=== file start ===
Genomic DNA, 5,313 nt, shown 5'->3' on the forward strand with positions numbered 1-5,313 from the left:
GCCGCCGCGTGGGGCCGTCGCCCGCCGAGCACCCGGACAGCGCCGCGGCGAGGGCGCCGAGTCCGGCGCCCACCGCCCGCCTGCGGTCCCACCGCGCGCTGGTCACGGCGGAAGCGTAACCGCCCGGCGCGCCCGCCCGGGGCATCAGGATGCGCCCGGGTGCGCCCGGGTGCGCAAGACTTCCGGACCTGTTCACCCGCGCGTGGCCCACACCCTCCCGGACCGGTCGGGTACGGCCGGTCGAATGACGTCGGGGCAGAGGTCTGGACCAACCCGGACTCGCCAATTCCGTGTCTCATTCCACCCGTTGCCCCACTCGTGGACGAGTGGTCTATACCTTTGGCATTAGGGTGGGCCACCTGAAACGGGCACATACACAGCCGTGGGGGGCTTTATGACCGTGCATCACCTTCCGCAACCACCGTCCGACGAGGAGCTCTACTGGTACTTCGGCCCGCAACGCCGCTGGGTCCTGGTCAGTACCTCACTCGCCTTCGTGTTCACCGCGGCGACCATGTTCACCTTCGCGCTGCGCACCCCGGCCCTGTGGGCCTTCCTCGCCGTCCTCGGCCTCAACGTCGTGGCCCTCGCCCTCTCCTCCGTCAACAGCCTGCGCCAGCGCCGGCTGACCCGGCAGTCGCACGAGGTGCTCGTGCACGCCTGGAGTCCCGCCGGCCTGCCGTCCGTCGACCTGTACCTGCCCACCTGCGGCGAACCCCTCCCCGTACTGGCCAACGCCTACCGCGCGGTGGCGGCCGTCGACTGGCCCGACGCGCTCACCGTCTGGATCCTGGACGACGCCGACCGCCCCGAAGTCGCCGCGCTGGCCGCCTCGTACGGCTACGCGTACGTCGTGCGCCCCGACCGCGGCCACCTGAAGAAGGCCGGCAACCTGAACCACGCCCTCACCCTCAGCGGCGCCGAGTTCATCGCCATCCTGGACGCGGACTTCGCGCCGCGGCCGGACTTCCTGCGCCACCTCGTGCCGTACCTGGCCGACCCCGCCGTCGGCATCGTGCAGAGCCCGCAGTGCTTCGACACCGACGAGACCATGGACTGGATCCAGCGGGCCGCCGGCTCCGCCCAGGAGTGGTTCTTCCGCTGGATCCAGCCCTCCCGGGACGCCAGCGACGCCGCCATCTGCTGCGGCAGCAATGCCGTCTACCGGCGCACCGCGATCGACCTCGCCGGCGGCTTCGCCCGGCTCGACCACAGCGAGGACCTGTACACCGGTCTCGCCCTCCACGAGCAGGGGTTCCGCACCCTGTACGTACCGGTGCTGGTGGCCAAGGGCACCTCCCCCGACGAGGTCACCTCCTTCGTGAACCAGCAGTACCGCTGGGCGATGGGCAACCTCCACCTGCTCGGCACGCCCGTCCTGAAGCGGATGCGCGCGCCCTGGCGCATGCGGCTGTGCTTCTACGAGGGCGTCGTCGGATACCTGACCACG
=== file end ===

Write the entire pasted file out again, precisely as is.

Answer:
Genomic DNA, 5,313 nt, shown 5'->3' on the forward strand with positions numbered 1-5,313 from the left:
GCCGCCGCGTGGGGCCGTCGCCCGCCGAGCACCCGGACAGCGCCGCGGCGAGGGCGCCGAGTCCGGCGCCCACCGCCCGCCTGCGGTCCCACCGCGCGCTGGTCACGGCGGAAGCGTAACCGCCCGGCGCGCCCGCCCGGGGCATCAGGATGCGCCCGGGTGCGCCCGGGTGCGCAAGACTTCCGGACCTGTTCACCCGCGCGTGGCCCACACCCTCCCGGACCGGTCGGGTACGGCCGGTCGAATGACGTCGGGGCAGAGGTCTGGACCAACCCGGACTCGCCAATTCCGTGTCTCATTCCACCCGTTGCCCCACTCGTGGACGAGTGGTCTATACCTTTGGCATTAGGGTGGGCCACCTGAAACGGGCACATACACAGCCGTGGGGGGCTTTATGACCGTGCATCACCTTCCGCAACCACCGTCCGACGAGGAGCTCTACTGGTACTTCGGCCCGCAACGCCGCTGGGTCCTGGTCAGTACCTCACTCGCCTTCGTGTTCACCGCGGCGACCATGTTCACCTTCGCGCTGCGCACCCCGGCCCTGTGGGCCTTCCTCGCCGTCCTCGGCCTCAACGTCGTGGCCCTCGCCCTCTCCTCCGTCAACAGCCTGCGCCAGCGCCGGCTGACCCGGCAGTCGCACGAGGTGCTCGTGCACGCCTGGAGTCCCGCCGGCCTGCCGTCCGTCGACCTGTACCTGCCCACCTGCGGCGAACCCCTCCCCGTACTGGCCAACGCCTACCGCGCGGTGGCGGCCGTCGACTGGCCCGACGCGCTCACCGTCTGGATCCTGGACGACGCCGACCGCCCCGAAGTCGCCGCGCTGGCCGCCTCGTACGGCTACGCGTACGTCGTGCGCCCCGACCGCGGCCACCTGAAGAAGGCCGGCAACCTGAACCACGCCCTCACCCTCAGCGGCGCCGAGTTCATCGCCATCCTGGACGCGGACTTCGCGCCGCGGCCGGACTTCCTGCGCCACCTCGTGCCGTACCTGGCCGACCCCGCCGTCGGCATCGTGCAGAGCCCGCAGTGCTTCGACACCGACGAGACCATGGACTGGATCCAGCGGGCCGCCGGCTCCGCCCAGGAGTGGTTCTTCCGCTGGATCCAGCCCTCCCGGGACGCCAGCGACGCCGCCATCTGCTGCGGCAGCAATGCCGTCTACCGGCGCACCGCGATCGACCTCGCCGGCGGCTTCGCCCGGCTCGACCACAGCGAGGACCTGTACACCGGTCTCGCCCTCCACGAGCAGGGGTTCCGCACCCTGTACGTACCGGTGCTGGTGGCCAAGGGCACCTCCCCCGACGAGGTCACCTCCTTCGTGAACCAGCAGTACCGCTGGGCGATGGGCAACCTCCACCTGCTCGGCACGCCCGTCCTGAAGCGGATGCGCGCGCCCTGGCGCATGCGGCTGTGCTTCTACGAGGGCGTCGTCGGATACCTGACCACG